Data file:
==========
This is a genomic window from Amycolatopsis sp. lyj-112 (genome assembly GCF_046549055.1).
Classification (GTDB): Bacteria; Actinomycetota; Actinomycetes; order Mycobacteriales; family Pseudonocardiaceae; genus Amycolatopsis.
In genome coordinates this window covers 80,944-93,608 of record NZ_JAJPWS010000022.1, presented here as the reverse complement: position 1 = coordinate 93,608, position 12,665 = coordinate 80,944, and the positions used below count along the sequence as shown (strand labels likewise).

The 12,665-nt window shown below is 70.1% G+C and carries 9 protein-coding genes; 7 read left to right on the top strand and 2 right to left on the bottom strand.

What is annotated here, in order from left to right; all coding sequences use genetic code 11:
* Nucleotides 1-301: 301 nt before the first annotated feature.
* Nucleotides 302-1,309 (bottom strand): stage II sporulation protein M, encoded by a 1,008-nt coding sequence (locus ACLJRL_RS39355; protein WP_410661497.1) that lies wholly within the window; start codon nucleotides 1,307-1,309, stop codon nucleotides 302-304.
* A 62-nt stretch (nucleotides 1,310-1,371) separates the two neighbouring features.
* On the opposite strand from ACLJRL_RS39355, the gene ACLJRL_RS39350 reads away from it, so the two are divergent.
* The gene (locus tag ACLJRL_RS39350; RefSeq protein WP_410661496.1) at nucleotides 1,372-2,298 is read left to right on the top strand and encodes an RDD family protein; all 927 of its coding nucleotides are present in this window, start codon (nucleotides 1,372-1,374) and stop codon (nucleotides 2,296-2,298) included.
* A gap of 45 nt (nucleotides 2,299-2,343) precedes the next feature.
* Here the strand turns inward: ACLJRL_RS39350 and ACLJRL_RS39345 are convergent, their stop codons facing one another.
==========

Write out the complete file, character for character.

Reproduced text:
This is a genomic window from Amycolatopsis sp. lyj-112 (genome assembly GCF_046549055.1).
Classification (GTDB): Bacteria; Actinomycetota; Actinomycetes; order Mycobacteriales; family Pseudonocardiaceae; genus Amycolatopsis.
In genome coordinates this window covers 80,944-93,608 of record NZ_JAJPWS010000022.1, presented here as the reverse complement: position 1 = coordinate 93,608, position 12,665 = coordinate 80,944, and the positions used below count along the sequence as shown (strand labels likewise).

The 12,665-nt window shown below is 70.1% G+C and carries 9 protein-coding genes; 7 read left to right on the top strand and 2 right to left on the bottom strand.

What is annotated here, in order from left to right; all coding sequences use genetic code 11:
* Nucleotides 1-301: 301 nt before the first annotated feature.
* Nucleotides 302-1,309 (bottom strand): stage II sporulation protein M, encoded by a 1,008-nt coding sequence (locus ACLJRL_RS39355; protein WP_410661497.1) that lies wholly within the window; start codon nucleotides 1,307-1,309, stop codon nucleotides 302-304.
* A 62-nt stretch (nucleotides 1,310-1,371) separates the two neighbouring features.
* On the opposite strand from ACLJRL_RS39355, the gene ACLJRL_RS39350 reads away from it, so the two are divergent.
* The gene (locus tag ACLJRL_RS39350; RefSeq protein WP_410661496.1) at nucleotides 1,372-2,298 is read left to right on the top strand and encodes an RDD family protein; all 927 of its coding nucleotides are present in this window, start codon (nucleotides 1,372-1,374) and stop codon (nucleotides 2,296-2,298) included.
* A gap of 45 nt (nucleotides 2,299-2,343) precedes the next feature.
* Here the strand turns inward: ACLJRL_RS39350 and ACLJRL_RS39345 are convergent, their stop codons facing one another.